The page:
CAAAV Organizing Asian Communities

Camino Counseling Collaborative

Carroll Gardens Association

Causa Justa::Just Cause

Center for Economic Democracy

Center for Public Representation

Central Coast Alliance United for a Sustainable Economy (CAUSE)

Centro Cultural de México

Chainbreaker Collective

Charles Hamilton Houston Institute for Race and Justice, Harvard Law School

Charlotte Housing Justice Coalition

Chicago Women’s AIDS Project

Chinatown Community Land Trust

Chinese Progressive Association

City Life Vida Urbana

Citywide Tenant Union of Rochester

Coalition of Occupied Homes in Foreclosure

Codman Square Neighborhood Development Corporation

Collaborative for Health Equity Cook County

Colorado Cross-Disability Coalition

Community Action Agency of Somerville

Community Alliance of Tenants

Community Justice Project

Community Movement Builders

Community Power Collective

Cooperation Jackson


Denver Artists for Rent Control

Detroit Peoples Platform

Do No Harm Coalition

Doctors for America

Earth Action, Inc.

East Bay Community Law Center

East Bay Permanent Real Estate Collective

El Centro Cultural de Mexico

Equality North Carolina

Esperanza Peace & Justice Center

Eugene-Springfield Solidarity Network Jobs with Justice

Faith in the Valley

Family Action Network Movement (FANM)

First Parish in Brookline

Freedom BLOC

Grassroots Global Justice Alliance

Greater New Orleans Housing Alliance

Growing Home

Harvard T.H. Chan School of Public Health

Health & Medicine Policy Research Group

Health by Design

Health Resources in Action

Hill District Consensus Group


Homes For All Newark

Homes For All St Louis

Housing Justice League

Housing Long Beach

Housing Rights Committee of San Francisco



Human Impact Partners

ICMORE Identifying Communities to Maximize Opportunity Resources & Energy

Indiana Public Health Association

Inquilinxs Unidxs

Ironbound Community Corporation

Jane Place Neighborhood Sustainability Initiative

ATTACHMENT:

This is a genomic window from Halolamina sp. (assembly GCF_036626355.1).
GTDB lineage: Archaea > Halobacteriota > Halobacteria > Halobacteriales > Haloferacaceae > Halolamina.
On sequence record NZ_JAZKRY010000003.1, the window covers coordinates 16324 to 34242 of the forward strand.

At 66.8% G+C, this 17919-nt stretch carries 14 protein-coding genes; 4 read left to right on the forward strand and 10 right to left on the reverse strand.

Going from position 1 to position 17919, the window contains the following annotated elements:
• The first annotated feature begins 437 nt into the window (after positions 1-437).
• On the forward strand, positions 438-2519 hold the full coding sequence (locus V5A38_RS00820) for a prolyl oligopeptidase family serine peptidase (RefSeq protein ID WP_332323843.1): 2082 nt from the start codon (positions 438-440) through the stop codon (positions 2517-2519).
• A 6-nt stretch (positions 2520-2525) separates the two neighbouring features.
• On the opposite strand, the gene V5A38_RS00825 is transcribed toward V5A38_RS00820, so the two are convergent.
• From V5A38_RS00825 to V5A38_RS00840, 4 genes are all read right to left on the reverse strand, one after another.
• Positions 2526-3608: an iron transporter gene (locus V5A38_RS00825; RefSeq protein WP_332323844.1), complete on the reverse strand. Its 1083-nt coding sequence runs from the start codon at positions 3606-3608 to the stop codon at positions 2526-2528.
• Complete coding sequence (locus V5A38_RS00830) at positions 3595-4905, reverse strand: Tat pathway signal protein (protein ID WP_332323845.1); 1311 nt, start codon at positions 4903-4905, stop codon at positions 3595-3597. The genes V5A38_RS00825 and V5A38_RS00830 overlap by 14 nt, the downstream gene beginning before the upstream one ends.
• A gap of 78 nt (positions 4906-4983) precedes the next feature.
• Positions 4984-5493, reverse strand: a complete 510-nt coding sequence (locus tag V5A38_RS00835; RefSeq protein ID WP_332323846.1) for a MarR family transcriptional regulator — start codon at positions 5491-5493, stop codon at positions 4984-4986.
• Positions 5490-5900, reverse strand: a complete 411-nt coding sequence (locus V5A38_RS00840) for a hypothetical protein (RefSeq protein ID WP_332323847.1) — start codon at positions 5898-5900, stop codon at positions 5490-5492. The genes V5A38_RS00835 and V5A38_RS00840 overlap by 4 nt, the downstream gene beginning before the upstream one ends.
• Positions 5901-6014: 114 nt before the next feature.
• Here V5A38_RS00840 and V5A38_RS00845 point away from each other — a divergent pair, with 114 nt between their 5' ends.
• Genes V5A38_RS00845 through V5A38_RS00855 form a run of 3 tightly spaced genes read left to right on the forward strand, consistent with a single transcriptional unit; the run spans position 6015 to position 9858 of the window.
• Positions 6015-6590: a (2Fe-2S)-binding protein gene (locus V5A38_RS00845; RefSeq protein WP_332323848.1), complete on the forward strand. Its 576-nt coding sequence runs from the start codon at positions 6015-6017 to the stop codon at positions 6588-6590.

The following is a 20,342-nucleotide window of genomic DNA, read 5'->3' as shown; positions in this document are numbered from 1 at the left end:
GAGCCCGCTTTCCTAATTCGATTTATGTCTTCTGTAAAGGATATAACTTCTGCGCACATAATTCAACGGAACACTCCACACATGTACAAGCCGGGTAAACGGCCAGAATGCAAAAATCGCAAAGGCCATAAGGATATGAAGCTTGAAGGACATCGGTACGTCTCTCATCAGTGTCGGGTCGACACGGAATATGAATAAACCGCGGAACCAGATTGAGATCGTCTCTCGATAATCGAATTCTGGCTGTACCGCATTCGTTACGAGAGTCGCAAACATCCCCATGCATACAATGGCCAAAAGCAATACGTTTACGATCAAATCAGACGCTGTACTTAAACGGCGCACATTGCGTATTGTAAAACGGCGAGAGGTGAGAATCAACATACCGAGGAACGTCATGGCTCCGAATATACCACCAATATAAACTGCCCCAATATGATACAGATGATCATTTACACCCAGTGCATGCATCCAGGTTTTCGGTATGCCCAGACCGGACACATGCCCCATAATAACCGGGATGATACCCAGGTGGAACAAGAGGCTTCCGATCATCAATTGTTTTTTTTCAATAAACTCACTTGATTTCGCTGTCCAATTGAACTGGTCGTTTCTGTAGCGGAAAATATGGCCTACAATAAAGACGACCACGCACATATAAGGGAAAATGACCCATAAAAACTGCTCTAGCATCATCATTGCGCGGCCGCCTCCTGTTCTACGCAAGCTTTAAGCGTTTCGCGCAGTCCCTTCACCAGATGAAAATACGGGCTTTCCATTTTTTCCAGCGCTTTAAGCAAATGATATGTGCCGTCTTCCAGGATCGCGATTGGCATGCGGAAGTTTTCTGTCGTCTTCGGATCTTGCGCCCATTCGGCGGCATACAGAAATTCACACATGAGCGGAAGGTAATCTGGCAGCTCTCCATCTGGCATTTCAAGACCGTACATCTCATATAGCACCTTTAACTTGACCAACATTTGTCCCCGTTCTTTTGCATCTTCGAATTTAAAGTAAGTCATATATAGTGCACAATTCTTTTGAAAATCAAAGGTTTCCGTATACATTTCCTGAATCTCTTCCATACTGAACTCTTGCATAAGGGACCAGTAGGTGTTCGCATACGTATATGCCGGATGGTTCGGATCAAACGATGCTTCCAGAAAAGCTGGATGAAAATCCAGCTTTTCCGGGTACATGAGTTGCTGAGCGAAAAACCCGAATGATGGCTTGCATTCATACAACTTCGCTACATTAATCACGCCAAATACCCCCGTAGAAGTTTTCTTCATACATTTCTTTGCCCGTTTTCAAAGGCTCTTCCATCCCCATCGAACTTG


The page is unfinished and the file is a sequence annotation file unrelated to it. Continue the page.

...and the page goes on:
Jews for Racial & Economic Justice

Jobs With Justice

Katalyst Professional Industries

Kentuckians for The Commonwealth


Lawyers Committee for Civil Rights Under Law

Lexington Housing Justice Collective


Long Beach Alliance for Clean Energy

Lopez Island CLT

Lower Bucks for Change

Lynn United For Change

Madison Alliance on Racial Justice

Metropolitan Council on Housing

Miami Workers Center



North American Students of Cooperation (NASCO)

NASCO Development Services

National Council on Independent Living

National Coalition for the Homeless

National Coalition Against Domestic Violence

National Latinx Psychological Association

Neighborhood Funders Group Democratizing Development Program


New England United For Justice

New York Doctors Coalition

Nobody Leaves Mid-Hudson

North Bay Organizing Project

North End Woodward Community Coalition

North Valley Housing Trust/Butte County Homeless Continuum of Care

Open Source Wellness

Organized and United Renters of Michigan City

Organizing For Neighborhood Equity DC (ONE DC)

Partnership for Working Families

People’s Defense Initiative

Planned Parenthood Pasadena and San Gabriel Valley

Planning Alternatives for Change


Portland: Neighbors Welcome

Prevention Institute

Progressive Doctors

Projects for Environmental Health, Knowledge, & Action, Inc.

Public Advocates

Rais Op Housing Cooperative

Rashida Tlaib, United States Representative

Renters United Philadelphia


Richmond Land

Right To Counsel NYC

Right To The City Boston

Roots Collective GH

Sacred Heart Community Service

San Francisco Anti-Displacement Coalition

SF Gray Panthers

ShowerBus ‘N CLT Inc

Springfield No One Leaves/Nadie Se Mude

St. Mary’s Center

Stephanie Change, Michigan State Senate

Strategic Actions for A Just Economy (SAJE)

Struggle for Miami’s Affordable and Sustainable Housing, Inc.

Sunrise Movement

Sunrise PDX

Supportive Housing Coalition of New Mexico

Sustainable Economies Law Center

Sustainable Seattle

Tenants Together

Tenants Union of Washington State

Texas Gulf Coast Area Labor Federation, AFL-CIO

Texas Homeless Network

The AIDS Institute

The Sidewalk Project

The Women’s Building

Unemployed Workers United

United for a New Economy

University of Michigan School of Public Health

Upstate Downstate Housing Alliance/Housing Justice for All

Urban Habitat

Vallejo Housing Justice Coalition

Violence Free Minnesota

Western Regional Advocacy Project

Women’s Community Revitalization Project

Worried About Rent (WAR)/Housing Initiative Project, Phoenix (HIP)

Young Invincibles

Youth United for Community Action

Zero Breast Cancer